The SWA’s action is not over lost whisky sales in Scotland, it’s over the international precedent Scotland might provide. That’s why its legal bid is being backed by the European Spirits Organisation.

Just like the tobacco industry’s two year-long legal wrangle over the public smoking ban, the drinks industry will try to oppose, or at least delay, any restriction on trade, be that advertising, price hikes or licensing restrictions, because if Scotland becomes an alcohol price-rising pioneer other countries will follow.

But the drinks industry may have waited too long to mount their legal challenge. Back in 2007 the market was sacred. Now the “right” for big multinational companies to trade as they see fit, freed from all public challenge and government regulation, has been thoroughly discredited thanks to the continuing banking crisis, the Olympics policing fiasco and the unlovely spectacle of Coke, Adidas and Samsung lording it over the world famous exhibition of amateur sporting excellence.

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Minimum alcohol pricing in Scotland is not just a little local skirmish about booze. It’s an international battle about the forces of globalisation against the power of individual states to protect the health of their citizens. It’s free trade versus the re-regulation of public life in the wake of scandalously damaging decades of laissez faire.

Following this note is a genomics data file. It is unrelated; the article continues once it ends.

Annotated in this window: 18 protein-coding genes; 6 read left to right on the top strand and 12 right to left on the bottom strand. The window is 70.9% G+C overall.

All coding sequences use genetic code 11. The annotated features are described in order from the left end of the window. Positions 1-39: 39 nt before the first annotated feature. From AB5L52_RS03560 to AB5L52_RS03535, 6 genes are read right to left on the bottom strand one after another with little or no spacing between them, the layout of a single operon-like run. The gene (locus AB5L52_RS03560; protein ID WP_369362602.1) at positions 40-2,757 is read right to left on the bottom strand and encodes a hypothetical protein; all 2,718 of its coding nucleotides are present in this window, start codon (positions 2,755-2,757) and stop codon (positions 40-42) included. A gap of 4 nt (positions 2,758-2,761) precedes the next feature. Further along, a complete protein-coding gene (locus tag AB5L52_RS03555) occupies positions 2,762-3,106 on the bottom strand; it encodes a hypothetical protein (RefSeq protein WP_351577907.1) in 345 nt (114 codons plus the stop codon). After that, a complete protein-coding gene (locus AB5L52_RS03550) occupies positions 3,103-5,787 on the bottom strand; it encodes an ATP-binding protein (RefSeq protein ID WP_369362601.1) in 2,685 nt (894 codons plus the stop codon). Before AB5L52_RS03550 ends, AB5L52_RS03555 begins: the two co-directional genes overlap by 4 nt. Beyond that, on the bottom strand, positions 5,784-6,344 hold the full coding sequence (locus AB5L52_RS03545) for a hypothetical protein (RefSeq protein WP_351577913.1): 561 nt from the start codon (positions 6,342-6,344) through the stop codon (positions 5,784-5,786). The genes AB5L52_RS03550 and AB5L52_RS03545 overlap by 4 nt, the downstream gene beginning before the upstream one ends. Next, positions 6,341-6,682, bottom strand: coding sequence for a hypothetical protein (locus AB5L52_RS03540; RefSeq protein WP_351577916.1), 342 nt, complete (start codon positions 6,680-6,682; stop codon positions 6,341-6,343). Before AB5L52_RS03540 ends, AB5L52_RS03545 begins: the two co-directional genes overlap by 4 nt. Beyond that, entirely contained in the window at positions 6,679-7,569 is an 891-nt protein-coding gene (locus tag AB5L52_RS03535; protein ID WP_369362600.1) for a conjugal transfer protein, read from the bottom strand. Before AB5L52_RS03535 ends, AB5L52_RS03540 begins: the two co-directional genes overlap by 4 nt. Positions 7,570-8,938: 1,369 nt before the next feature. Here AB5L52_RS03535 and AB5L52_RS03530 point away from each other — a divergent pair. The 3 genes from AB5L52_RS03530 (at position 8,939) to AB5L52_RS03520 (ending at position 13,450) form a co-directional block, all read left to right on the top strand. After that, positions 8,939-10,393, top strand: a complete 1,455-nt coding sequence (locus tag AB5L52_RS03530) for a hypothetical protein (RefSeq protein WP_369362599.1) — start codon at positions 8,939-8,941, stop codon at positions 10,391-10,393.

Let’s be clear. The Alcohol Bill’s sunset clause means that if Nicola Sturgeon’s research is wrong and minimum pricing does not lead to 60 fewer deaths, 1,600 fewer hospital admissions and 3,500 fewer crimes in Scotland within one year, the mechanism will fall five years later. Governments around the world – including the Westminster coalition – are waiting to see how the pioneering Scots get on. Drinks giants around the world are also waiting to see if the crackdown can be averted.

It’s game on. With no male athletes in the Team GB track team, 2012 may not go down as a year of Scottish Olympic glory. But it will be remembered as the year Scotland did something truly memorable in defence of global public health.